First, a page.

Hello…..After a long time!

9 07 2011

By Edgar Asiimwe

Wow, I just realized that I have not blogged for a while! My apologies, but things have been a little intense and my access to the internet is quite sporadic out in the field. Anyways, it recently occurred to me that in my last post, I failed to mention what I’m doing in Uganda this summer…shame on me!.. So, I will get right to the point! I will be researching safe male circumcision (SMC) for HIV prevention in Uganda. My research question emanates from the results of previous epidemiological studies, including one that was conducted in Rakai, Uganda, which have demonstrated that SMC confers a 60% decreased risk of HIV infection among heterosexuals. These findings have prompted numerous stake holders, such as the WHO, to recommend that SMC be added to comprehensive HIV prevention programs in countries with high HIV prevalence but low SMC prevalence. Clearly, such policies, once instituted, could present an opportunity for several sub-Saharan African countries, with high HIV prevalence, to reduce the number of new infections. But, in order for SMC to effectively reduce HIV infections, acceptability of the procedure would have to be close to 80% (Nagelkerke & colleagues). That presents a challenging question: given this information, are un-circumcised men in these countries going to flock the surgeon’s table in droves?

Uganda is one of the countries in sub-Saharan Africa that has developed an official policy on SMC, and as such, numerous “roll out” drives have been conducted in Kayunga, Mukono, and Ntungamo. Moreover, some hospitals in Kampala offer the procedure free of charge. However, despite these initiatives, MC prevalence remains low and the procedure remains somewhat contentious with some members of the government and other key leaders offering differing positions on SMC. A recent snippet in “the red pepper” for example, Uganda’s version of “the national enquirer”, reported that President Museveni had given a speech that questioned the veracity of SMC’s ability to reduce HIV infections only to be contradicted the following day by a Bishop and a member of parliament who urged young men to go seek out the procedure.  Additionally, reputable newspapers such as “The Monitor” have published articles by some influential commentators that are both supportive of and antagonistic of SMC. These differing positions from key opinion leaders have clearly confounded young men’s willingness to undergo the procedure.However, these factors are not the only determinants of willingness to undergo SMC.  My goal this summer is to investigate how one of these determinants, educational attainment, influences personal willingness to undergo SMC in the 18-24 cohort. To achieve this task, I have been traveling to randomly selected schools in the 3 districts of Mukono, Wakiso, and Kiboga, administering surveys to students in that age range. Additionally, I have also been administering assisted surveys to young men who are out of school/ drop-outs. The vast swathe of these “out of school” young men are self -employed and work as boda-boda cyclists (one of the most popular modes of transportation), mechanics, and vendors.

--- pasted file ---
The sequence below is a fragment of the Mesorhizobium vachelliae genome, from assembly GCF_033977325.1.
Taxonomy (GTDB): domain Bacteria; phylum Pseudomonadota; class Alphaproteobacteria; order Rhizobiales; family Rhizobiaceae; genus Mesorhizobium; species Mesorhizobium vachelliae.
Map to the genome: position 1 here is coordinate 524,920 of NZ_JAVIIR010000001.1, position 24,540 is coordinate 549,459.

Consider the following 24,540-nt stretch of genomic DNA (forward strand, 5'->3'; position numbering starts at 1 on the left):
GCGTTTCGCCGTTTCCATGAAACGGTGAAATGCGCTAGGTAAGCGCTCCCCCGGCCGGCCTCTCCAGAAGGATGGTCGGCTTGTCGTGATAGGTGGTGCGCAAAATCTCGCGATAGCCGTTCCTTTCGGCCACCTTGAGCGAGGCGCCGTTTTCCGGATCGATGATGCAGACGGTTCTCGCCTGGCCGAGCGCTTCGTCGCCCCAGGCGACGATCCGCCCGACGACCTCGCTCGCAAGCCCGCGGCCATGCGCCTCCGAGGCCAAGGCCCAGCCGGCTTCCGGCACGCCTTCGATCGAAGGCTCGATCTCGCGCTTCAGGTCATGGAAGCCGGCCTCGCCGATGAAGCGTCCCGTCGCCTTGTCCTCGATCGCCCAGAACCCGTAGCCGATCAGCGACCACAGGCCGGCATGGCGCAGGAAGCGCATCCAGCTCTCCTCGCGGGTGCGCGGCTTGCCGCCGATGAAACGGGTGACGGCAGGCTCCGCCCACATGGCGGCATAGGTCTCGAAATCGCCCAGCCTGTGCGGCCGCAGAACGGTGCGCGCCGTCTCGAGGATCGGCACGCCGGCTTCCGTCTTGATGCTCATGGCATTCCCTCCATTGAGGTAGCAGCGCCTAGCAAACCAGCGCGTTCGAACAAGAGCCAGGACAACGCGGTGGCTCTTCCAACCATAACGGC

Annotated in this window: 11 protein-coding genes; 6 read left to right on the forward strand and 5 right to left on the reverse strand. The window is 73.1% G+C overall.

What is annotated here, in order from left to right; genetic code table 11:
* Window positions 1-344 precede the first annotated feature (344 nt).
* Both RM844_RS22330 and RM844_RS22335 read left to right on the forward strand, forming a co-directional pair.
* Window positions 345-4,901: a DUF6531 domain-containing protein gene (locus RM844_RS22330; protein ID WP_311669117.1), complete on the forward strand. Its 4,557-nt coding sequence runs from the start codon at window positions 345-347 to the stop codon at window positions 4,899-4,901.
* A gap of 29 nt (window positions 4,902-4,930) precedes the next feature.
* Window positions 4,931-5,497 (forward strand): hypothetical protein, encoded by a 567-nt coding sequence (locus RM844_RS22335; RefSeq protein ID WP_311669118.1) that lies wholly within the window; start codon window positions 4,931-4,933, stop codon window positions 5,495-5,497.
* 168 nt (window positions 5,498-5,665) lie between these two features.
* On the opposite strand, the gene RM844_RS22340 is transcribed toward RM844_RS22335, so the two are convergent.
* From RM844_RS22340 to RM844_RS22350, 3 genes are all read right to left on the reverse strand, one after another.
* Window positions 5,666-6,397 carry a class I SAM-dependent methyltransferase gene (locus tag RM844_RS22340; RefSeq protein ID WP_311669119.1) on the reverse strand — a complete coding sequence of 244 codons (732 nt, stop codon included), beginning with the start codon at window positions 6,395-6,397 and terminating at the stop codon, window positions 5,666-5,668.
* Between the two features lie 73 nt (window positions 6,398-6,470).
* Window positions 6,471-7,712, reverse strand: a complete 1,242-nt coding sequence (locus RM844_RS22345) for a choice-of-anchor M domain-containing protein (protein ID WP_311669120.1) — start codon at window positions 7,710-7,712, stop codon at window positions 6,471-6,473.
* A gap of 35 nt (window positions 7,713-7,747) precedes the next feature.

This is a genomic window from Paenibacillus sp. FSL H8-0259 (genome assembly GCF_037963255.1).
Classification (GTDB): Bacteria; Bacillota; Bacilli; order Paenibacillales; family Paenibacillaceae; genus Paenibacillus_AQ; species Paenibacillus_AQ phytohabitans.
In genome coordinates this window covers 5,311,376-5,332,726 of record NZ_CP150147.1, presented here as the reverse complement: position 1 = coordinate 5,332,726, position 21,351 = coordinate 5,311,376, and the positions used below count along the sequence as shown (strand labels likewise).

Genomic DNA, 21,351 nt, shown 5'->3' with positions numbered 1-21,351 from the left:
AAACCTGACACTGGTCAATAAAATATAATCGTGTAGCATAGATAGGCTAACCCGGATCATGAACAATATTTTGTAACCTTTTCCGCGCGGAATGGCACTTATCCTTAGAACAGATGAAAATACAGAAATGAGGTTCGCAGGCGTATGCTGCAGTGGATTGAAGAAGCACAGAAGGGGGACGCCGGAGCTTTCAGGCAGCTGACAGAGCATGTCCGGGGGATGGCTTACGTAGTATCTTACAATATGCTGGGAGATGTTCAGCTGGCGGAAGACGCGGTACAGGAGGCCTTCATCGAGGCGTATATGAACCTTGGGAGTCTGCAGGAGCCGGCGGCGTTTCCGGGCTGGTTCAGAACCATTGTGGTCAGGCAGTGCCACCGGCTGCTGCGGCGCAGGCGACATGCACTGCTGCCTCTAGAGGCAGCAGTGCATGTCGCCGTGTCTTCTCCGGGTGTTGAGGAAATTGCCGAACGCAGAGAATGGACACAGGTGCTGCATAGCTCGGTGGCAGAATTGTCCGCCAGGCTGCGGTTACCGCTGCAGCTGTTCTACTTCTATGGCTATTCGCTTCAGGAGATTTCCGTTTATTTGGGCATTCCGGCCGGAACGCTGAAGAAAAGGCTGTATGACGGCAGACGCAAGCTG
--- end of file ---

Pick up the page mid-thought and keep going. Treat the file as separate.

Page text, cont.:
Thus far, most of the respondents have been cooperative and perhaps the major obstacle to our work has been the unprecedented rainfall this season along with ferocious lightening that has claimed over 20 lives. The victims of the lightning strikes are children in rural areas who were fatally struck in the very classrooms in which they had run to seek shelter from the storms. According to nbs, one of the local news networks, the strikes were fatal because the children were bare-footed and as such, their bodies served as “conductors” for the current. Such unfortunate events are some of the daily reminders of the devastating havoc that poverty can wreak.




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